The Strange Case of Edward Sittler

in Historical Reflections/Réflexions Historiques
Author:
Gary B. Ostrower Professor Emeritus, Alfred University, USA ostrower@alfred.edu.

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Abstract

Edward V. Sittler, an American citizen, renounced his citizenship at the beginning of World War II and from Berlin broadcast Nazi propaganda to American and British troops. The article explores why he did this and the circumstances of his return to the United States in 1946. Sittler eventually taught at a number of colleges in the United States. His Nazi past may have cost him some of these jobs. He then went to court, unsuccessfully, to regain his American citizenship. In exploring Sittler's legal efforts, the article addresses issues related to the law of treason and of citizenship. It concludes with observations about the role of the American Association of University Professors in assessing Sittler's appeals following his resignation from C. W. Post College, and it offers observations about the relevance of Sittler's story to events in the twenty-first century.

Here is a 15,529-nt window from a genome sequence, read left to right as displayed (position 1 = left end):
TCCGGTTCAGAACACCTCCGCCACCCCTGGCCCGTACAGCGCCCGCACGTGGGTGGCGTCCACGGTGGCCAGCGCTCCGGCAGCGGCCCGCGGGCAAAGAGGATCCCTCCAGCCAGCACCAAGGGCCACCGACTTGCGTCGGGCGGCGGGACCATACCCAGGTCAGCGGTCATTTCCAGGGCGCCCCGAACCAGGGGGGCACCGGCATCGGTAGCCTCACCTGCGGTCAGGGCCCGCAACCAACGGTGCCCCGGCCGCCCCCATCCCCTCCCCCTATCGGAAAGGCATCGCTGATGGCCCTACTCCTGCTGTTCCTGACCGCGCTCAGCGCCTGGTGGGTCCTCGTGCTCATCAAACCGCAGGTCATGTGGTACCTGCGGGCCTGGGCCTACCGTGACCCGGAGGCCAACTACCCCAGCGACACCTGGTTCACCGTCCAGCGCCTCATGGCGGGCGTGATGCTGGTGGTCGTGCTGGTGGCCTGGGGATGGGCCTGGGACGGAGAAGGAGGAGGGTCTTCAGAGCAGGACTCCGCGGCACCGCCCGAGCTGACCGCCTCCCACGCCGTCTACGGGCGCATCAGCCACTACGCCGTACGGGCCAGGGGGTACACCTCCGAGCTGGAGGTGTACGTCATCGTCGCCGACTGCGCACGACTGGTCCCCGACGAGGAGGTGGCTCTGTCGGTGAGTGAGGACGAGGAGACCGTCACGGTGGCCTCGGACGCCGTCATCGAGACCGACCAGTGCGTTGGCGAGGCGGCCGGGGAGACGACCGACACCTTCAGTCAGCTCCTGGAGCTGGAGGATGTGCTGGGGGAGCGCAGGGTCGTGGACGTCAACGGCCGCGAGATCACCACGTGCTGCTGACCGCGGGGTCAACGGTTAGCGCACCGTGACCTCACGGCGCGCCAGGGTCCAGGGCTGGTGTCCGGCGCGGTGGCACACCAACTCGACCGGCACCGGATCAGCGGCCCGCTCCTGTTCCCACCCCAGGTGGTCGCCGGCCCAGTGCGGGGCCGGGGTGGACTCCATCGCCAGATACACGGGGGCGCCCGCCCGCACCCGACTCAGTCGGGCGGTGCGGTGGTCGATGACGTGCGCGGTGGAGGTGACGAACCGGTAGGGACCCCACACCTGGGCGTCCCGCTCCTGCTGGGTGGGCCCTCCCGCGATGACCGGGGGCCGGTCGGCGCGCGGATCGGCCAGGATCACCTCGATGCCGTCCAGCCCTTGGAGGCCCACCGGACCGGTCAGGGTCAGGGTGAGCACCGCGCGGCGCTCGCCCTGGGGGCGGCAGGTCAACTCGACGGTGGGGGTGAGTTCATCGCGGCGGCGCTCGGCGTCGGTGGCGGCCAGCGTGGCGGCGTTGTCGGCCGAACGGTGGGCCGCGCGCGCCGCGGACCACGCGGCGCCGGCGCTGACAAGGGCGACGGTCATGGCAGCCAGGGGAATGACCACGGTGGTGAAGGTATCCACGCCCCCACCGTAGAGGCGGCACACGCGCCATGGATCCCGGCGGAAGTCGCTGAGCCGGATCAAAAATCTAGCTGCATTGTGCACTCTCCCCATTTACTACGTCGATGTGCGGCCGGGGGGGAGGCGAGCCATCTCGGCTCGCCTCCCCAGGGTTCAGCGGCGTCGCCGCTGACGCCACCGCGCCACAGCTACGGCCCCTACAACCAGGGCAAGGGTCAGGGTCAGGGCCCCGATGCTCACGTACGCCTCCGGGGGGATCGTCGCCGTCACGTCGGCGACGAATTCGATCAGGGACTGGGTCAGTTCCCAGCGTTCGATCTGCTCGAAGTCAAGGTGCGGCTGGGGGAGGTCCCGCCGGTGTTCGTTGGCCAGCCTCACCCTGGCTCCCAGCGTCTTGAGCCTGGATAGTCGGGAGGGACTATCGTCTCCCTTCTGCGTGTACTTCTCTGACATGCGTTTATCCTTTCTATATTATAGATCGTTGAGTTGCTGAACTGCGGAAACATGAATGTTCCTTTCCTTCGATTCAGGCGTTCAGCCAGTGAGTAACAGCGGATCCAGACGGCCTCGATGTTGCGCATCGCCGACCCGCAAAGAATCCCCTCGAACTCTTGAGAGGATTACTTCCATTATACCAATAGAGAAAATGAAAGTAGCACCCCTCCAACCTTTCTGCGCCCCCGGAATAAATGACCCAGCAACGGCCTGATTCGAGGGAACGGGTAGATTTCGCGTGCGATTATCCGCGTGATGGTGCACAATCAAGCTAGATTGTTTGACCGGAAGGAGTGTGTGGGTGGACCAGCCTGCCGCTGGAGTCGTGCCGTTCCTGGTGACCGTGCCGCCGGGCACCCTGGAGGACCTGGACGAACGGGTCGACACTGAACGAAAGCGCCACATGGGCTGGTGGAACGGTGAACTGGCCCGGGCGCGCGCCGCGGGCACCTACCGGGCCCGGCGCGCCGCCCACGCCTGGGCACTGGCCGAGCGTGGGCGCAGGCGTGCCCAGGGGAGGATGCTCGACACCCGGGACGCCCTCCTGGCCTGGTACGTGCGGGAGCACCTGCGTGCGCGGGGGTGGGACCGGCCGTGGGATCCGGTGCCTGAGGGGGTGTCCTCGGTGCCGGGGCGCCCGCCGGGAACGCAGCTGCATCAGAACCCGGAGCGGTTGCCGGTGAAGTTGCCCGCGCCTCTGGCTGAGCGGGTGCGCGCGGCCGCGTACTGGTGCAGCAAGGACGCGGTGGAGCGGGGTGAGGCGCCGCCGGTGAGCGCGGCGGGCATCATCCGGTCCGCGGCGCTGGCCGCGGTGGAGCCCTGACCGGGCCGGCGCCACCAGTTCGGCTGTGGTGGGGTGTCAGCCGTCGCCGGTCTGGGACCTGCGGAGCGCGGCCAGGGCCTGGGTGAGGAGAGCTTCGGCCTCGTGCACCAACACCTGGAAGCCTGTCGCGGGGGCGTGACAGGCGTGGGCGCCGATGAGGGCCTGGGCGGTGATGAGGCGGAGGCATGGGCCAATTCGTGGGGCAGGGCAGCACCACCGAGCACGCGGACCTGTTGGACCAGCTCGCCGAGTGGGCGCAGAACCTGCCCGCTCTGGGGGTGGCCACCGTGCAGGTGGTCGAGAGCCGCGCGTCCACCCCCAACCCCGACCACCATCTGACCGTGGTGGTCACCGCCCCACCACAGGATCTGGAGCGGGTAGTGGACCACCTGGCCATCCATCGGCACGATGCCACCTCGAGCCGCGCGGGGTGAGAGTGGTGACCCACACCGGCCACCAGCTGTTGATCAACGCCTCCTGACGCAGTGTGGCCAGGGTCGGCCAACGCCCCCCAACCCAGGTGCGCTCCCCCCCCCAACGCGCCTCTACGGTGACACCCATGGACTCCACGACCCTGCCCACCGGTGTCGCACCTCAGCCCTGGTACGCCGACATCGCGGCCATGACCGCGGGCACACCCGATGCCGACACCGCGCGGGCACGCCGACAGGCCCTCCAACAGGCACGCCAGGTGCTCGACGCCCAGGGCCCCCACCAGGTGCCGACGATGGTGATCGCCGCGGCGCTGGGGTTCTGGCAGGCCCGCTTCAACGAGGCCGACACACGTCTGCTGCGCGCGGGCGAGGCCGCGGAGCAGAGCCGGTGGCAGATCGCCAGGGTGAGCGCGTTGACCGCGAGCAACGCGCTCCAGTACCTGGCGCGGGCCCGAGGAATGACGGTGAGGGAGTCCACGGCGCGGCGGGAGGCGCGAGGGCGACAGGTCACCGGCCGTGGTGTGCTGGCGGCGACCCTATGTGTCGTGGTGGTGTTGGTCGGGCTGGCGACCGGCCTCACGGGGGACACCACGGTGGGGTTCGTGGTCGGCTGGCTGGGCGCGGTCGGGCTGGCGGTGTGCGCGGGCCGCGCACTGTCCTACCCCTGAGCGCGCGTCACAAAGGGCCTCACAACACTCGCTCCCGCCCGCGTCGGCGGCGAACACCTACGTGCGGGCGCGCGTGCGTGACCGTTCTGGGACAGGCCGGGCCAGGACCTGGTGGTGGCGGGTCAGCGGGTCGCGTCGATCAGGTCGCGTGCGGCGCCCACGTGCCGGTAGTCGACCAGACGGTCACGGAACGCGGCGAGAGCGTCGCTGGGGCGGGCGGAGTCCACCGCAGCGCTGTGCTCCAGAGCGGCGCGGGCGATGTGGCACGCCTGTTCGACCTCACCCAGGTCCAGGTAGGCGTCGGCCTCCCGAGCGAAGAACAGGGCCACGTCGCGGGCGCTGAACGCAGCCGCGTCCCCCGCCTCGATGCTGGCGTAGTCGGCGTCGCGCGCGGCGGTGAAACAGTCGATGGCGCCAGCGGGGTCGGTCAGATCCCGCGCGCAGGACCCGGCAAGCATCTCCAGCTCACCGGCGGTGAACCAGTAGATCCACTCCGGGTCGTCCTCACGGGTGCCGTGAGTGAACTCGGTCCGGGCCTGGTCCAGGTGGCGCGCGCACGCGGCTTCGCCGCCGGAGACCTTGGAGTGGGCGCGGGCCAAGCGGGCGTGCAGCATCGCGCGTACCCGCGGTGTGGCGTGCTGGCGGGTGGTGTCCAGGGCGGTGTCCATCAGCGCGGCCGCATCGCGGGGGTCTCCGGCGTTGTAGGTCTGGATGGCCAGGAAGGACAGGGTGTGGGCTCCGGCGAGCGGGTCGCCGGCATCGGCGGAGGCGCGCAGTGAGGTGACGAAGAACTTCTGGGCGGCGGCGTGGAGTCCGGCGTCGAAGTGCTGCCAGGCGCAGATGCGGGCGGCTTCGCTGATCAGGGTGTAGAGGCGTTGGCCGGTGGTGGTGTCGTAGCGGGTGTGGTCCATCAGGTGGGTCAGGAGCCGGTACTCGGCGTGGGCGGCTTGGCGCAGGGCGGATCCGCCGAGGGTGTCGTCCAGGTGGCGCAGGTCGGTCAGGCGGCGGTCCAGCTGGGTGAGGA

Contributor Notes

Gary B. Ostrower retired in 2022 after fifty-two years teaching at Alfred University, having previously taught at Vassar College. He specialized in the history of American foreign relations and US involvement in war during the twentieth century. He studied under David Leach at Alfred University and Akira Iriye at the University of Rochester, from which he received his doctorate. He was a Fulbright Lecturer at Aarhus University, Denmark, and served as mayor of the village of Alfred. Email: ostrower@alfred.edu.

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